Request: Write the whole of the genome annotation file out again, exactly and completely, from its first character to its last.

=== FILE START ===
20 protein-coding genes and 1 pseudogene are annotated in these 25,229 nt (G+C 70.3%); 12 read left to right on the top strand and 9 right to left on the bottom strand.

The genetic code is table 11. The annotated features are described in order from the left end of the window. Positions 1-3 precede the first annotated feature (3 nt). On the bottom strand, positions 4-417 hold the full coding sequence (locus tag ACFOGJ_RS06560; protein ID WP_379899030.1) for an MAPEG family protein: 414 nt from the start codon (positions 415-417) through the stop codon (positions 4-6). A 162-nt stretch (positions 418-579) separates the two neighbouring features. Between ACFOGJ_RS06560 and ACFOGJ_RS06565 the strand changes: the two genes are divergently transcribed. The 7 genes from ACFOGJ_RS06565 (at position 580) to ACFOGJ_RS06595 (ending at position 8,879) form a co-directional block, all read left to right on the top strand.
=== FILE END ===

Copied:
20 protein-coding genes and 1 pseudogene are annotated in these 25,229 nt (G+C 70.3%); 12 read left to right on the top strand and 9 right to left on the bottom strand.

The genetic code is table 11. The annotated features are described in order from the left end of the window. Positions 1-3 precede the first annotated feature (3 nt). On the bottom strand, positions 4-417 hold the full coding sequence (locus tag ACFOGJ_RS06560; protein ID WP_379899030.1) for an MAPEG family protein: 414 nt from the start codon (positions 415-417) through the stop codon (positions 4-6). A 162-nt stretch (positions 418-579) separates the two neighbouring features. Between ACFOGJ_RS06560 and ACFOGJ_RS06565 the strand changes: the two genes are divergently transcribed. The 7 genes from ACFOGJ_RS06565 (at position 580) to ACFOGJ_RS06595 (ending at position 8,879) form a co-directional block, all read left to right on the top strand.